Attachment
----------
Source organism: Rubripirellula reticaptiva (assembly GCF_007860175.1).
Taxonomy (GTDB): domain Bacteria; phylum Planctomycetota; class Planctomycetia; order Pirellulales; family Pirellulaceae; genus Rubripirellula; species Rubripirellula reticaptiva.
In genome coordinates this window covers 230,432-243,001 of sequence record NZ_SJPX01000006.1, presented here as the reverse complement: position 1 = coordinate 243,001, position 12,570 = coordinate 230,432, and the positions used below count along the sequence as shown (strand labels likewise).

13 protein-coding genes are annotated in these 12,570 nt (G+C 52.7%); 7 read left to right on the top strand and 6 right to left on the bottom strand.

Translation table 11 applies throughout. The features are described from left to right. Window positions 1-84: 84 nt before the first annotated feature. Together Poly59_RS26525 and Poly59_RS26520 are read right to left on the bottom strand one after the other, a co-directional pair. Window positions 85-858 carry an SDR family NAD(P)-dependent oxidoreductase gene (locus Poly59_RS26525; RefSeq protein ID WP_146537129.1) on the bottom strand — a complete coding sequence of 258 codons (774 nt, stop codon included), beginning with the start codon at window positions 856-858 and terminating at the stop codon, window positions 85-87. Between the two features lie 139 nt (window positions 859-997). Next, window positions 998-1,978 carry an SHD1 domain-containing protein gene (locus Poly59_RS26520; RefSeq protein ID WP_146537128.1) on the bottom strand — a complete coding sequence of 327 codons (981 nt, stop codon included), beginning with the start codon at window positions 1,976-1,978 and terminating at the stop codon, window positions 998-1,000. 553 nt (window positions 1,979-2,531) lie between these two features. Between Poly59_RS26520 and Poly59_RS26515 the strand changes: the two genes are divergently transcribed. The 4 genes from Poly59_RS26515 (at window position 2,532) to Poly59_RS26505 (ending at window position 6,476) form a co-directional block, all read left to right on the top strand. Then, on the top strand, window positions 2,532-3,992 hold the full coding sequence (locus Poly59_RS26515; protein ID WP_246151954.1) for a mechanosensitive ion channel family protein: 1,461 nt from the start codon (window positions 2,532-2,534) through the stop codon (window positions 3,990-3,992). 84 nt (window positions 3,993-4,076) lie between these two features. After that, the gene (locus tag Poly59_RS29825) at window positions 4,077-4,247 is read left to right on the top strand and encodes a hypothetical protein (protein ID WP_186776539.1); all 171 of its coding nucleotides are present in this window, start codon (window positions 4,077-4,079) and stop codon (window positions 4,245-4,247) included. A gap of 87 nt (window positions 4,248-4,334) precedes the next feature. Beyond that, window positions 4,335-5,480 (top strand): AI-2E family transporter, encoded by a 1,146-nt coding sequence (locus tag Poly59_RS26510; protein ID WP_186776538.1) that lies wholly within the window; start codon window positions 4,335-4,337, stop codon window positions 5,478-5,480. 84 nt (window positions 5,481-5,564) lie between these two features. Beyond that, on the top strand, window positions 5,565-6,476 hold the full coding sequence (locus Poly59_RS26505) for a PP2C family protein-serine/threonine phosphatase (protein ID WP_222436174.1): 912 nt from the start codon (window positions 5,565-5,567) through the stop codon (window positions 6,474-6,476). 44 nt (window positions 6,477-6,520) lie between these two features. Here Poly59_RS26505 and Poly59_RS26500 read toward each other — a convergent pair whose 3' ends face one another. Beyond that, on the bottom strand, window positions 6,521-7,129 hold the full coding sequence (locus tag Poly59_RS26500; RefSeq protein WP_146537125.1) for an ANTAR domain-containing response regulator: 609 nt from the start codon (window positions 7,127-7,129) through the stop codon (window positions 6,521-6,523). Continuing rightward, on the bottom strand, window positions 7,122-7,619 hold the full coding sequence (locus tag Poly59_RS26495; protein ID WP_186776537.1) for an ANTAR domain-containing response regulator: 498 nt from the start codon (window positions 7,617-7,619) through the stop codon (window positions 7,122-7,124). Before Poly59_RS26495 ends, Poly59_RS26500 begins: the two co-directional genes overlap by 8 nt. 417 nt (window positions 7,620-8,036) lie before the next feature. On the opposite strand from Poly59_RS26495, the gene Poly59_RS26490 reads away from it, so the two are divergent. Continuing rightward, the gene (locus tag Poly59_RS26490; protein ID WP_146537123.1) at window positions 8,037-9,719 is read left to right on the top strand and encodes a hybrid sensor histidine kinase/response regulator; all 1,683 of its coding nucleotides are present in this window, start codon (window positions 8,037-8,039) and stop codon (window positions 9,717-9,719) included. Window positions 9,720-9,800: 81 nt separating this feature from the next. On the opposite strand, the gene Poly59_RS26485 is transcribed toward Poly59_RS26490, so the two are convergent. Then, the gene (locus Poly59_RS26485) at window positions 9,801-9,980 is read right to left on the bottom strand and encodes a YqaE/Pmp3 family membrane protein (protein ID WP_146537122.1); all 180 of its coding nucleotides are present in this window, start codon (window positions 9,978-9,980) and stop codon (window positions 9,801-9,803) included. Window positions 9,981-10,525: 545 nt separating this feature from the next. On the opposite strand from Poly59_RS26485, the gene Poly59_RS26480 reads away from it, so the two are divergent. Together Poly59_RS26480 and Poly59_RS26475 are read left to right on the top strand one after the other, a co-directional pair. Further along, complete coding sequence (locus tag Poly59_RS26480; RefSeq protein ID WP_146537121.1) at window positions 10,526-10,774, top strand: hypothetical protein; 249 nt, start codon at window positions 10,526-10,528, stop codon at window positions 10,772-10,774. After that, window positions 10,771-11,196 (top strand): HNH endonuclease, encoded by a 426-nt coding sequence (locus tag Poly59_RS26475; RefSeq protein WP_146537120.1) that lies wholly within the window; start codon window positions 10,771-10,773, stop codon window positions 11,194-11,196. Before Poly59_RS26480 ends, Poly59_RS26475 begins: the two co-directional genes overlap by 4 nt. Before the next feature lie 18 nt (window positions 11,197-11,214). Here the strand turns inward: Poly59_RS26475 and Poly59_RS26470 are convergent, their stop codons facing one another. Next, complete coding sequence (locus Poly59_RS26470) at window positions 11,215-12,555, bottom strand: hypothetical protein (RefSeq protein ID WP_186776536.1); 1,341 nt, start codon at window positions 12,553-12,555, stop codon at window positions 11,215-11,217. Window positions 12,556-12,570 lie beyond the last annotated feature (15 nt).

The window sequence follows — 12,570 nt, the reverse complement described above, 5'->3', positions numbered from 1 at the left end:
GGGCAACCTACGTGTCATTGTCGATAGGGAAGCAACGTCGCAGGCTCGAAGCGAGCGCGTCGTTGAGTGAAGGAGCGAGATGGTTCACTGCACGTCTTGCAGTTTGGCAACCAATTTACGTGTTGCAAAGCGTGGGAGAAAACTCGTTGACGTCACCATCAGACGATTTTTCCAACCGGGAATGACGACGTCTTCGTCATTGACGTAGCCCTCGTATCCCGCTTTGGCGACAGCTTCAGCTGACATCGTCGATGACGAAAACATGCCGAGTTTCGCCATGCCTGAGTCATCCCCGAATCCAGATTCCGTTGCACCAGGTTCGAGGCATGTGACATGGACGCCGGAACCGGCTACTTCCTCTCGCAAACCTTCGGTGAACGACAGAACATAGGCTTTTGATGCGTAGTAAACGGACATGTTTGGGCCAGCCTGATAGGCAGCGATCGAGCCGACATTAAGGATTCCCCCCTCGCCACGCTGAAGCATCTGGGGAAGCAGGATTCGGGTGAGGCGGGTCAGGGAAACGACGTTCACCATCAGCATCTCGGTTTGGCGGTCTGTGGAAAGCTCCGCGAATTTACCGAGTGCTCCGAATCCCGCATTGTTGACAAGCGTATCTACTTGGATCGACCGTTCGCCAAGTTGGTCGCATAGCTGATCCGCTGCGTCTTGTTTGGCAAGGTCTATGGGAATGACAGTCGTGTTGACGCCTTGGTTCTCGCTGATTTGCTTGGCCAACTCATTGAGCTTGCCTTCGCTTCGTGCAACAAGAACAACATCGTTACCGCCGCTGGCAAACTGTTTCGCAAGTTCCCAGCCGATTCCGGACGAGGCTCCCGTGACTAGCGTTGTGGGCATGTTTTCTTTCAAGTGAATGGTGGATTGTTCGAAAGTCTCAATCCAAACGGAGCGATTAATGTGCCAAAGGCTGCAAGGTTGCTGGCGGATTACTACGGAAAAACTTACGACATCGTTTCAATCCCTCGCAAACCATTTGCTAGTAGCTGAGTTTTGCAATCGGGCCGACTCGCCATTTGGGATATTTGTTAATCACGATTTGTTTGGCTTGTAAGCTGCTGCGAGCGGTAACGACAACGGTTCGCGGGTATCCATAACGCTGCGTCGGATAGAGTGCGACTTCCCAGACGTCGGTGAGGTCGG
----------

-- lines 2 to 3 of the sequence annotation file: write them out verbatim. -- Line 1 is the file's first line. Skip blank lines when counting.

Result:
Taxonomy (GTDB): domain Bacteria; phylum Planctomycetota; class Planctomycetia; order Pirellulales; family Pirellulaceae; genus Rubripirellula; species Rubripirellula reticaptiva.
In genome coordinates this window covers 230,432-243,001 of sequence record NZ_SJPX01000006.1, presented here as the reverse complement: position 1 = coordinate 243,001, position 12,570 = coordinate 230,432, and the positions used below count along the sequence as shown (strand labels likewise).